"I owe Vinnie. He just took care of me, and I needed [that] warmth and the friendship. The camaraderie of another human being was just beautiful. I never had a friend. Vinnie was the first friend I ever had in my life."
My name is Michelle. I live in Fremont, California. I was born in Brooklyn, New York, and lived there for 31 years. After my father passed away, my mother moved to Florida, but I didn't like it there, so I eventually returned to California.
I've had a difficult life. My parents started committing me to mental institutions when I was 23 years old. The rabbi played a role in this, as he called the police on me. I never had a normal life, even though I went to college and got an education. I didn't learn the practical skills needed to navigate society and deal with authorities and people in power.
When I arrived in California, I was on skid row and desperately seeking help. I called shelters and organizations for the homeless, but nobody would sponsor or assist me. Vinnie was the first person I could connect with. He took me under his wing and nurtured me. He feels like a mother figure to me. Vinnie is a pastor and a scholar.
I met Vinnie when I was sleeping in front of a Burger King in Oakland. He provided me with a blanket and food. We've been together every day for nearly 5 and a half years. I feel like God sent him to me.
Finding a place to rent was challenging, but they eventually found one. However, the house is falling apart and not worth the high rent we pay.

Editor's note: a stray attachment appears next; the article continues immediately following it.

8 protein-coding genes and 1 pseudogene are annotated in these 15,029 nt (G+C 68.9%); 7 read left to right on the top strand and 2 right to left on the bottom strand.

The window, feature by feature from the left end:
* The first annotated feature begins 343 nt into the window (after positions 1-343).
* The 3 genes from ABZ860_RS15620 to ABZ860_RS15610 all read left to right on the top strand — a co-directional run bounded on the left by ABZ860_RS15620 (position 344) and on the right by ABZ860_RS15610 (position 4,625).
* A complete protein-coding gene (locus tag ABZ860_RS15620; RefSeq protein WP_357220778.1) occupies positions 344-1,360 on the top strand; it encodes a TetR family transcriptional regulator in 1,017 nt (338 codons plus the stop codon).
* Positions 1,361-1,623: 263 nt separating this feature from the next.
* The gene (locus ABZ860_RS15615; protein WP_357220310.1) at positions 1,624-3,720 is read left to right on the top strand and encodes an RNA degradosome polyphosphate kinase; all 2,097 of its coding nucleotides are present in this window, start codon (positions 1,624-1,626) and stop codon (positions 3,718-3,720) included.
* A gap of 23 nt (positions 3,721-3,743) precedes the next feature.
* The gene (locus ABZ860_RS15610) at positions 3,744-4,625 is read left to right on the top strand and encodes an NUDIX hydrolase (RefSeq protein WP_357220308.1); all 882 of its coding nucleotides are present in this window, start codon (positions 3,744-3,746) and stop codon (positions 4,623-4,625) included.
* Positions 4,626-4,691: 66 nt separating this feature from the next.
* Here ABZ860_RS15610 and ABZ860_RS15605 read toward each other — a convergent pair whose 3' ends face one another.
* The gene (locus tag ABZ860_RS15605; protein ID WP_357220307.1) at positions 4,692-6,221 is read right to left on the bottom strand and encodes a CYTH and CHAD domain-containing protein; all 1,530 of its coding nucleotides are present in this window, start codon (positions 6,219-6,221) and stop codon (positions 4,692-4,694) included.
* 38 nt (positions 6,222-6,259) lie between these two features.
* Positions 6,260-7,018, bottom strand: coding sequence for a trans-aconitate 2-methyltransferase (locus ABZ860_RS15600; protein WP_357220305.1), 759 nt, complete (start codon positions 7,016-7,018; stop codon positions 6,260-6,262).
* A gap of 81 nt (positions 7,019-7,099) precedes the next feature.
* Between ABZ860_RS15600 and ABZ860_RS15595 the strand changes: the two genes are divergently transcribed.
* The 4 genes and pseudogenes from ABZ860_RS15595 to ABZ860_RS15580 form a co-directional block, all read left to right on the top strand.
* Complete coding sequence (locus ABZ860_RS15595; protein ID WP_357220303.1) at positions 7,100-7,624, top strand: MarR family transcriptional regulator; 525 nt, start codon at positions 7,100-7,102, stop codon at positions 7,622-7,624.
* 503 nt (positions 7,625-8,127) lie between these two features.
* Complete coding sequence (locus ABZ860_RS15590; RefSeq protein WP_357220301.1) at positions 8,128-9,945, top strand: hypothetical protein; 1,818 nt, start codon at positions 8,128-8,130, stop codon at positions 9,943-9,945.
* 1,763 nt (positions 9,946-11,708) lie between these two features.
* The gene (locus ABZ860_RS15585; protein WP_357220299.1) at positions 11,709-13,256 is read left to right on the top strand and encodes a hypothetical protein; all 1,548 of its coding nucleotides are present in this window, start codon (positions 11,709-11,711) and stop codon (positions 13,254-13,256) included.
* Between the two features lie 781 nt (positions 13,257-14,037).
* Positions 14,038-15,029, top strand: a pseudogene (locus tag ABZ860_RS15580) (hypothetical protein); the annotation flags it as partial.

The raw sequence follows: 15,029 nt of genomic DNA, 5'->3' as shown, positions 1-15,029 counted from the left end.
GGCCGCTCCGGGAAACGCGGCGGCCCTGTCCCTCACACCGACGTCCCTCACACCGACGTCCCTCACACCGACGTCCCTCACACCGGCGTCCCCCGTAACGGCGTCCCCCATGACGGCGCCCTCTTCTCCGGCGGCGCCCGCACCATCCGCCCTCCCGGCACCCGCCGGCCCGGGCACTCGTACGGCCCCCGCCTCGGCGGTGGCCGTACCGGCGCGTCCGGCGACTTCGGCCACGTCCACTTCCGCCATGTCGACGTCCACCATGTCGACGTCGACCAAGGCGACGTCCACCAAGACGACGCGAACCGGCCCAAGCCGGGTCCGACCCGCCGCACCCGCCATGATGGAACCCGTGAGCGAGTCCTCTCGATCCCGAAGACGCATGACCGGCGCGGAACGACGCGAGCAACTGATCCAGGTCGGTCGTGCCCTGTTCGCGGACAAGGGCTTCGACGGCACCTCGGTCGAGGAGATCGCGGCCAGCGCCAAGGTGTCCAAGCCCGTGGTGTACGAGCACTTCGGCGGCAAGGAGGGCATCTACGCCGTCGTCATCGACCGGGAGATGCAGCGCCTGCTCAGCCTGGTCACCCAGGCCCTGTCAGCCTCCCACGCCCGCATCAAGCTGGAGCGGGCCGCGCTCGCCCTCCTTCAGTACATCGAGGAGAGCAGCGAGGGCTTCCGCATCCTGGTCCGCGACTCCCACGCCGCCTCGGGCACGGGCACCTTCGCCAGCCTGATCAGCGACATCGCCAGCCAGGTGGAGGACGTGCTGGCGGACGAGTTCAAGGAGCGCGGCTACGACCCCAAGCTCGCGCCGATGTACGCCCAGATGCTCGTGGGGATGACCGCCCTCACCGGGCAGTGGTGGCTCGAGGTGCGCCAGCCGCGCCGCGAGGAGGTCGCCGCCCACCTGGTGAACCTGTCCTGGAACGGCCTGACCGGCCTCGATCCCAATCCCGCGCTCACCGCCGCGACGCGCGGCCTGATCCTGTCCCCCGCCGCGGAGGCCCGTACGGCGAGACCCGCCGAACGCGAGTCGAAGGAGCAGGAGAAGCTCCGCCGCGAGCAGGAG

There are six of us living together in the house. Vinnie sleeps over some nights, and there are two bedrooms. Ingrid and George share one bedroom, and they wake up early to distribute food bags in Oakland. They work tirelessly and selflessly.
Vinnie, George, Ingrid, Georgie (their son), Tyler, and I all get along. Tyler helps with networking and securing grants and funding for the mission. We rely on prayer and the support of people who believe in our work to pay the rent.
I receive social security, but it's not enough to live on. We rely on prayer and the generosity of others to meet our needs. We also get food from the food bank in Emeryville.
The mission is really important. It saves lives. It helps people that no one else wants to help, that they’ve totally given up on. It’s been very hard for Vinnie. He needs more people to come out and serve, serve in the trenches so to speak.
He saves a lot of lives and keeps a lot of people going that otherwise would be left for dead. Including myself. I owe Vinnie. He just took care of me, and I needed the warmth and the friendship, the camaraderie of another human being was just beautiful. I never had a friend, Vinnie was the first friend I ever had in my life.
Most of the time, the tape, the recording in my head is "you're not good enough." Nothing’s gonna work. All the negativity, which I’m trying to get rid of. Vinnie helped with that. He helped with everything.
It would be nice if people would help out the mission. We’re the only group that does what we do, where we help people that everybody else has just written off as not being able to be helped. We give out food, we give out blankets, shoes. Vinnie has been able to get people off the street helping in every way. It would...a lot of people talk about the word of God, but they don’t do anything.
I believe in a more equal society where extreme wealth doesn't coexist with extreme poverty. The stark contrast between the rich and the homeless is troubling to me.